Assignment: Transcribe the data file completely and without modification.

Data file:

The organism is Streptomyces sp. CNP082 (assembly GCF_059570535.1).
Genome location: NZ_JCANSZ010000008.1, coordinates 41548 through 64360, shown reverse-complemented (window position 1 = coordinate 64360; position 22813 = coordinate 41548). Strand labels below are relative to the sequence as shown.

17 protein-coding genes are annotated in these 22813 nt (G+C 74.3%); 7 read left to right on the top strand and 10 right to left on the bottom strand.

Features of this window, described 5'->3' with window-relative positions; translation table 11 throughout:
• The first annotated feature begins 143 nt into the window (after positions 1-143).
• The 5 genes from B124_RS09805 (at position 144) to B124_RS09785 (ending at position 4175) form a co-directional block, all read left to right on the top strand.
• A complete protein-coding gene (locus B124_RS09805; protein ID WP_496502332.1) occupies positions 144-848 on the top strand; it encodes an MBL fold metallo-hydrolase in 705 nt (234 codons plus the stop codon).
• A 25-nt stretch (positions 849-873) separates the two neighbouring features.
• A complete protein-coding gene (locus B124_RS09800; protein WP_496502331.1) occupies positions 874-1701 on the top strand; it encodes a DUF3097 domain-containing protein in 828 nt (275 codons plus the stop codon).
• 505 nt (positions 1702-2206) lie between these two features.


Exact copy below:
The organism is Streptomyces sp. CNP082 (assembly GCF_059570535.1).
Genome location: NZ_JCANSZ010000008.1, coordinates 41548 through 64360, shown reverse-complemented (window position 1 = coordinate 64360; position 22813 = coordinate 41548). Strand labels below are relative to the sequence as shown.

17 protein-coding genes are annotated in these 22813 nt (G+C 74.3%); 7 read left to right on the top strand and 10 right to left on the bottom strand.

Features of this window, described 5'->3' with window-relative positions; translation table 11 throughout:
• The first annotated feature begins 143 nt into the window (after positions 1-143).
• The 5 genes from B124_RS09805 (at position 144) to B124_RS09785 (ending at position 4175) form a co-directional block, all read left to right on the top strand.
• A complete protein-coding gene (locus B124_RS09805; protein ID WP_496502332.1) occupies positions 144-848 on the top strand; it encodes an MBL fold metallo-hydrolase in 705 nt (234 codons plus the stop codon).
• A 25-nt stretch (positions 849-873) separates the two neighbouring features.
• A complete protein-coding gene (locus B124_RS09800; protein WP_496502331.1) occupies positions 874-1701 on the top strand; it encodes a DUF3097 domain-containing protein in 828 nt (275 codons plus the stop codon).
• 505 nt (positions 1702-2206) lie between these two features.